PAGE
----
Menopause and DHEA

Many aspects of menopause have been studied using DHEA as a treatment, such as vaginal dryness, osteoporosis, hot flashes, emotional disturbances (fatigue, irritability, anxiety, depression, insomnia, difficulty concentrating, memory, decreased libido), which appear during menopause.

Around the age of 50, women undergo menopause: the ovaries stop functioning and menstruation ceases. This period is distinguished by a rapid decline in the levels of sex hormones, including estrogen, DHEA, testosterone, pregnenolone and progesterone.

Various diseases are linked to menopause, which is a rapid decline in hormonal protection, including heart disease and osteoporosis. Many of these symptoms are caused by the loss of estrogen, but there are also effects caused by the decline in DHEA and testosterone levels in postmenopausal women.

Clinical studies

  • GW Bates gave 15 postmenopausal women (mean age 62) 50 mg of DHEA for 3 weeks. He concluded that DHEA supplement treatment in postmenopausal women can decrease age-related insulin resistance.

  • P. Casson and colleagues gave 50 mg per day of DHEA to 11 postmenopausal women in a 3-week, double-blind, placebo-controlled study. They noted that the ability of T cells to bind to insulin and cause its breakdown increased with DHEA. Improving this ability is one of the markers measuring insulin sensitivity.

  • A dose of 30 to 50 mg of DHEA daily improves mood, feelings of well-being and sexual appetite in women with adrenal insufficiency.

  • A long-term trial of DHEA on women over 60 showed a significant increase in bone density.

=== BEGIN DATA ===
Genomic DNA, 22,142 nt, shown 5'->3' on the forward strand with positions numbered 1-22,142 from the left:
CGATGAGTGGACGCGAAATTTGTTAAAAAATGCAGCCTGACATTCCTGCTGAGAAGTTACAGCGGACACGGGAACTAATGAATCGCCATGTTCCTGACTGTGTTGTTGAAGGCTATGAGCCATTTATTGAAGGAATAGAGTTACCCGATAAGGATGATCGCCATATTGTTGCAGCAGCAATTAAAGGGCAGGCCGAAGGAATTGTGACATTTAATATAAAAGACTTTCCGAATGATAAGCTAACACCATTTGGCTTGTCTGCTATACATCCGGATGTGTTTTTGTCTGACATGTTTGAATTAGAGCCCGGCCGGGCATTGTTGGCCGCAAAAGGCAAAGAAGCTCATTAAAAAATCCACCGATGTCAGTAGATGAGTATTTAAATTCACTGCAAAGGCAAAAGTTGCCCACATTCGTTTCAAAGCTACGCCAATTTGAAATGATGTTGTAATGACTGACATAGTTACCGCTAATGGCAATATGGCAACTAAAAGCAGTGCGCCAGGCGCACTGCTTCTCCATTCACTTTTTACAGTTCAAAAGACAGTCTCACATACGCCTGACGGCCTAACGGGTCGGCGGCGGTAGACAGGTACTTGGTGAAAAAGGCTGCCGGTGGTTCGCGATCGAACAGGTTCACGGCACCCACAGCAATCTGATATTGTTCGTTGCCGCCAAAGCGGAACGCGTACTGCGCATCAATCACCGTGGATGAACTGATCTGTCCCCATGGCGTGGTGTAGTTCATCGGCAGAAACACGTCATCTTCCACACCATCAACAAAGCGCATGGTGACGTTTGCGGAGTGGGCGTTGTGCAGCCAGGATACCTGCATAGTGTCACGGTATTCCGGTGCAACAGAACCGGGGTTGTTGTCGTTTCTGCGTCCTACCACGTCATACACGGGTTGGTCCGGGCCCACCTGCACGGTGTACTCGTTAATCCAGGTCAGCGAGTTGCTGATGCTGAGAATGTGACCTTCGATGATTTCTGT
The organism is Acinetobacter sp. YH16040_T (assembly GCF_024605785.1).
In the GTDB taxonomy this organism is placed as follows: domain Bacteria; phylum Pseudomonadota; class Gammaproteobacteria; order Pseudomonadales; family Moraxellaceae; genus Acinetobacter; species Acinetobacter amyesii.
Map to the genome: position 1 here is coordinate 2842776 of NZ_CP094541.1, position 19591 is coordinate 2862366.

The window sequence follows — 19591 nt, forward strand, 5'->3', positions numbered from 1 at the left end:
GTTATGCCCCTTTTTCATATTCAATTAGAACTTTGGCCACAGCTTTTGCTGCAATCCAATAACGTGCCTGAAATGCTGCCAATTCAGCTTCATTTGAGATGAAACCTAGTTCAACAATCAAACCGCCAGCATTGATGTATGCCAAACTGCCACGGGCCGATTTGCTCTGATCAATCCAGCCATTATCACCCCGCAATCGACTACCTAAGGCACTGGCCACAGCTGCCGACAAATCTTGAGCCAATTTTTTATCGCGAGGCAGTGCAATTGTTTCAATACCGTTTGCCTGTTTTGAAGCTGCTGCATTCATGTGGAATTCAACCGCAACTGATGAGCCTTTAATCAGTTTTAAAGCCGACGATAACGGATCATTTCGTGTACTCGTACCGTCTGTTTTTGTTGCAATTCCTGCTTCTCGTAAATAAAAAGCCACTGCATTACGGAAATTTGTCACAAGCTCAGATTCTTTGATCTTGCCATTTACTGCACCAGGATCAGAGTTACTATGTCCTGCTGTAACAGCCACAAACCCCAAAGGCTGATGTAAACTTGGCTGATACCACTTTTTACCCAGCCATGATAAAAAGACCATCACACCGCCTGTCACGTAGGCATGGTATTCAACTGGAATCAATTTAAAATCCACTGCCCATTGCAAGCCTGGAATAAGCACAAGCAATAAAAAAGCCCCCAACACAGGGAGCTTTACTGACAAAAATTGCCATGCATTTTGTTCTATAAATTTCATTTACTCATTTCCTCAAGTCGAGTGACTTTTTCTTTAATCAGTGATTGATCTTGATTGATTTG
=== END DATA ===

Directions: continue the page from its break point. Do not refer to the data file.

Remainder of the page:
• A study carried out on women between the ages of 70 and 79 showed an improvement in sexual desire, arousal and pleasure thanks to the intake of DHEA.

  • An Italian team conducted a 12-month study on 20 healthy postmenopausal women, aged 50 to 65, who were not using any hormone therapy. The subjects were divided into two groups of 10 people according to age. Group A (50 to 55 years old), made up of women who have been menopausal for 3 years and group B (60 to 65 years old), made up of women who have been menopausal for more than 5 years. All patients took 25 mg of DHEA daily for 12 months. Shorter postmenopausal women showed higher levels of DHEA, DHEAS, testosterone and beta-endorphin than longer postmenopausal women. Significant changes in endocrine levels have been observed as a result of this treatment. DHEA supplement therapy eliminated the differences observed at the start of the study between the 2 groups. Plasma testosterone and dihydrotestosterone levels, as well as plasma E 1 and E 2 levels increased progressively and significantly in both groups. Similarly, the concentration of pregnenolone and beta-endorphin increased significantly for both groups. Plasma F cortisol levels gradually decreased throughout the study. Both groups also showed a significant reduction in plasma LH and FSH levels. Growth hormone (GH) and insulin-like growth factor (IGF-1) levels increased in both groups. DHEA supplementation did not induce changes in thickness in the uterine lining. The study demonstrated the efficacy of low-dose DHEA administration on endocrine and psycho-neuro-endocrine parameters at a recent or advanced stage of menopause. She also confirmed that DHEA in small doses increases the level of adrenal androgen in the plasma, which is significantly weakened during menopause. These data support and confirm the thesis that DHEA can be considered a valid treatment for the hormonal treatment of postmenopausal women, and not just as a dietary supplement.